Analyst: Samsung Loss Against Apple is Big Win for Windows Phone

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Apple scored a major victory in court today against Samsung. And it extends beyond the $1.05 billion in damages the jury awarded the company for Samsung infringing on various Apple software patents. Any company that makes an Android phone should be feeling nervous right about now. In fact, they might want to consider ditching Android for Windows Phone.

"The jury found that user interface elements can be patented, and Samsung knowingly infringed on them – this should bolster Apple’s case against Samsung and other Android licensees elsewhere," said Avi Greengart, research director for consumer devices at Current Analysis.

MORE: Jury Finds Samsung Infringed Apple Patents, Awards $1.05 Billion

"If Google doesn’t succeed in blunting Apple’s IP with the patents it bought through the Motorola acquisition, Microsoft could be the big winner, Greengart continued. "Google distributes Android for free, but the IP licensing costs – from Apple lawsuits and Microsoft’s successful IP licensing business – are getting quite expensive. If you’re already paying Microsoft to build an Android phone, why not just build a Windows Phone?"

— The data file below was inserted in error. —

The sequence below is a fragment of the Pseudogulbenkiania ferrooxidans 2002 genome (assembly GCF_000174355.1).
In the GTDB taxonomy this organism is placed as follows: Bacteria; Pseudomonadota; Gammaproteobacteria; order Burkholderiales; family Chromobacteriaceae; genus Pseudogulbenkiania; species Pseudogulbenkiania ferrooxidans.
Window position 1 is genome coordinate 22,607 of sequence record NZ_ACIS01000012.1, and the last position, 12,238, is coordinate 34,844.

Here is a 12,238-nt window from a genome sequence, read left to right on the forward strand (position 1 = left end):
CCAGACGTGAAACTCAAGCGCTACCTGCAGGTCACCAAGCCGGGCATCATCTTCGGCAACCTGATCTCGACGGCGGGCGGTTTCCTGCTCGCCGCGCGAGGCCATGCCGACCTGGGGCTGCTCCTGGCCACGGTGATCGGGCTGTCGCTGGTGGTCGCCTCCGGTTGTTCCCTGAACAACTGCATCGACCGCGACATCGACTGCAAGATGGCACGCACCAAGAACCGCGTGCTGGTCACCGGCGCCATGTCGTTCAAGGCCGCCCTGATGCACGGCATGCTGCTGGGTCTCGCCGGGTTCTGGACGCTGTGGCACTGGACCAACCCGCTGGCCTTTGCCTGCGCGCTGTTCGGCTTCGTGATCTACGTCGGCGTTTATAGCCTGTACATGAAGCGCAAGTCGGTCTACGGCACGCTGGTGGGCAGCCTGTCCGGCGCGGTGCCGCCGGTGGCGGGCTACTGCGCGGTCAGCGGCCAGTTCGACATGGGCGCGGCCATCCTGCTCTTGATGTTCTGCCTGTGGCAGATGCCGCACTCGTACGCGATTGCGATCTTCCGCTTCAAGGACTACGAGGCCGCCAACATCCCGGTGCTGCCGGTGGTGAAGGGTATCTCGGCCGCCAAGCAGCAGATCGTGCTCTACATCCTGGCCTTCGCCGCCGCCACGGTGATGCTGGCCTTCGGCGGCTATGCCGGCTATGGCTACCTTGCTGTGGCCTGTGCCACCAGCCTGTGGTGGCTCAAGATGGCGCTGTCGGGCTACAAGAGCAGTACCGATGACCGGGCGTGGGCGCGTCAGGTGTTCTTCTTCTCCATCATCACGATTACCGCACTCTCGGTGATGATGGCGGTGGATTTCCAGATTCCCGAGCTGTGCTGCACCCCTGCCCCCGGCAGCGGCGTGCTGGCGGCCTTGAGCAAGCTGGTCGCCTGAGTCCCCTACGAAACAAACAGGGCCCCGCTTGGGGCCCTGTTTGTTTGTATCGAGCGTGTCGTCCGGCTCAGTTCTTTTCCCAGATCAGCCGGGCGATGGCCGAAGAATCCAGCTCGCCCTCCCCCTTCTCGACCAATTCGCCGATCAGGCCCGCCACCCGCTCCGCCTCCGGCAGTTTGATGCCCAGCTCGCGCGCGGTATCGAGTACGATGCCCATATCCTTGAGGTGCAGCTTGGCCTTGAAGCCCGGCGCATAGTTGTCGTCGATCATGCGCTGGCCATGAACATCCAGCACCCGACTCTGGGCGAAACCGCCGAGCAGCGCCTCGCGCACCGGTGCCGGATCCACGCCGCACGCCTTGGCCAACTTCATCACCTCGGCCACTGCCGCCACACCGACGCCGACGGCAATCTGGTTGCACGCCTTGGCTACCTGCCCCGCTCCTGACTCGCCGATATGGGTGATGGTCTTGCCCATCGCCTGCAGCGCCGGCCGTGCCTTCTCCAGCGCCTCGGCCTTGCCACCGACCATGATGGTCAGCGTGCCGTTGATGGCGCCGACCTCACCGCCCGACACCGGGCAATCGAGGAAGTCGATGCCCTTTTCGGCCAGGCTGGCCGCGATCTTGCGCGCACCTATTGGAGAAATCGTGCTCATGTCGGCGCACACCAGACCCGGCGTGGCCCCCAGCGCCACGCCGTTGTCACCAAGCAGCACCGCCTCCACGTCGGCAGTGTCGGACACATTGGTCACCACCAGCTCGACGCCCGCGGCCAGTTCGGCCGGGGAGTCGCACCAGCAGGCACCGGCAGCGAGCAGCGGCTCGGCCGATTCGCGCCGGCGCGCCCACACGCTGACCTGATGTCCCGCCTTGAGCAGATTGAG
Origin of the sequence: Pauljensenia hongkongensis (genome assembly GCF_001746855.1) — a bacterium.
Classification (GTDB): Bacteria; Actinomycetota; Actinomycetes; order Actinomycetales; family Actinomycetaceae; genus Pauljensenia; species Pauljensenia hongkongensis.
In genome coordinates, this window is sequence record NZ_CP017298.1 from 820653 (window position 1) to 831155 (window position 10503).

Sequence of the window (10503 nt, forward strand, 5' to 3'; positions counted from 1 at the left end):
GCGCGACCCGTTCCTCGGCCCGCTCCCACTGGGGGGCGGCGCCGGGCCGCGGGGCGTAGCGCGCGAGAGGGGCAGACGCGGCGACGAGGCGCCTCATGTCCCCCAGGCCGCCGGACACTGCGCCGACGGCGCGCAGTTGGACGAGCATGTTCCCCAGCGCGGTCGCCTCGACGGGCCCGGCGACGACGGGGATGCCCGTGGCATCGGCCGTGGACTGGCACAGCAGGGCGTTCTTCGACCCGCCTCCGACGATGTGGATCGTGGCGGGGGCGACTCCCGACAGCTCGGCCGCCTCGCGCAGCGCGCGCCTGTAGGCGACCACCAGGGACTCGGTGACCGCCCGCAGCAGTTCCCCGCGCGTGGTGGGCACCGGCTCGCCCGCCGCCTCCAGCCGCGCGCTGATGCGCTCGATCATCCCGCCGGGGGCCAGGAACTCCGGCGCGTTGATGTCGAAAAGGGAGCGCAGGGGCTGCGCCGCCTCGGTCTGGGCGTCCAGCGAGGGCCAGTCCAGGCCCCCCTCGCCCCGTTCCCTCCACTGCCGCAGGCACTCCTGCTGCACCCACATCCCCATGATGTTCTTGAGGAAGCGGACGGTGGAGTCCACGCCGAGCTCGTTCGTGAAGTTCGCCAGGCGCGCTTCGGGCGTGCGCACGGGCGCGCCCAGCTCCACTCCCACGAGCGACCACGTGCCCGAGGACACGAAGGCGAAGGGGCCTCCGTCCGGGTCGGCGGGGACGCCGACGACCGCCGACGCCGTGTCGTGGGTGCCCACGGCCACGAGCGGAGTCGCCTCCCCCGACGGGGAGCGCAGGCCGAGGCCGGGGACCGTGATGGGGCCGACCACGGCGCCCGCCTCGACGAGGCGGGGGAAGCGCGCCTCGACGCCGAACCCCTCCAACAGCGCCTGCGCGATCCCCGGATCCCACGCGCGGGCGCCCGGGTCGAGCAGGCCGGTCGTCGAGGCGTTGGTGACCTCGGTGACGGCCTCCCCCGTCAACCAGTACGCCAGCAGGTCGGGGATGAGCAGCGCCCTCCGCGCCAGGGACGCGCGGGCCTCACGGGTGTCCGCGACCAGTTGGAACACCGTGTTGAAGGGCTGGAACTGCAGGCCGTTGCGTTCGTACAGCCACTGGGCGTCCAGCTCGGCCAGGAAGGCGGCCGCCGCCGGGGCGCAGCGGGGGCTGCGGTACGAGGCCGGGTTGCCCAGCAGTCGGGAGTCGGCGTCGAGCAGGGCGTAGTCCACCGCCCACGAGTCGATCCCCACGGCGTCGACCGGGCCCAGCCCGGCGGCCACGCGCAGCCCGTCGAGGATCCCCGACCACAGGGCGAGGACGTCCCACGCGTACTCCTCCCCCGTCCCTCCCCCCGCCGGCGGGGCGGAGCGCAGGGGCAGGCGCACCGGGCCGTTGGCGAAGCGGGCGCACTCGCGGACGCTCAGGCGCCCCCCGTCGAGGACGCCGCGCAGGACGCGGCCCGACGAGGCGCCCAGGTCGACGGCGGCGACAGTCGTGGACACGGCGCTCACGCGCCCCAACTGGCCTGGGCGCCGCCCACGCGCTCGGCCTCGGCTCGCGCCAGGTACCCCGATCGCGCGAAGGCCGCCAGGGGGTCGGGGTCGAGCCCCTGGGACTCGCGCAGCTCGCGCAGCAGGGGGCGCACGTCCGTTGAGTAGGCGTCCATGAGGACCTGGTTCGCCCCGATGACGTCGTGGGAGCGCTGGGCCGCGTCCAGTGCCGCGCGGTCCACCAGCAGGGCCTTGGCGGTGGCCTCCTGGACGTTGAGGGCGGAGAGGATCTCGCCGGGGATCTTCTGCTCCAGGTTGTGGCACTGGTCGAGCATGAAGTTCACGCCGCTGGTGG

There's no question that Windows Phone needs all the help it can get in terms of market share. Ironically, Samsung, which already makes Windows Phone devices, may have just given Microsoft's chances a much bigger boost than anything Nokia may be announcing Sept 5th.

Not surprisingly, Microsoft's senior director of Windows Phone marketing communications, Bill Cox, tweeted the following shortly after the verdict: "Windows Phone is looking gooooood right now."

Carolina Milanesi, an analyst with Garnter, doesn't believe the Apple-Samsung verdict will change that much in the short term. "Samsung will appeal and then will go away and come up with a work around for those patents. Long term I think vendors will look at what they are bringing to market and will make sure to differentiate or pay their dues when that is an option."

In other words, mobile device makers will need to focus on making products that are truly unique. "Innovation and uniqueness should be at the heart of anyone's portfolio. This is what gets consumers to buy your products and at a premium and long term stay loyal to you." 

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Author Bio
Mark Spoonauer
Mark Spoonauer, LAPTOP Editor in Chief
Responsible for the editorial vision for Laptop Mag and Tom's Guide, Mark Spoonauer has been Editor in Chief of LAPTOP since 2003 and has covered technology for nearly 15 years. Mark speaks at key tech industry events and makes regular media appearances on CNBC, Fox and CNN. Mark was previously reviews editor at Mobile Computing, and his work has appeared in Wired, Popular Science and Inc.
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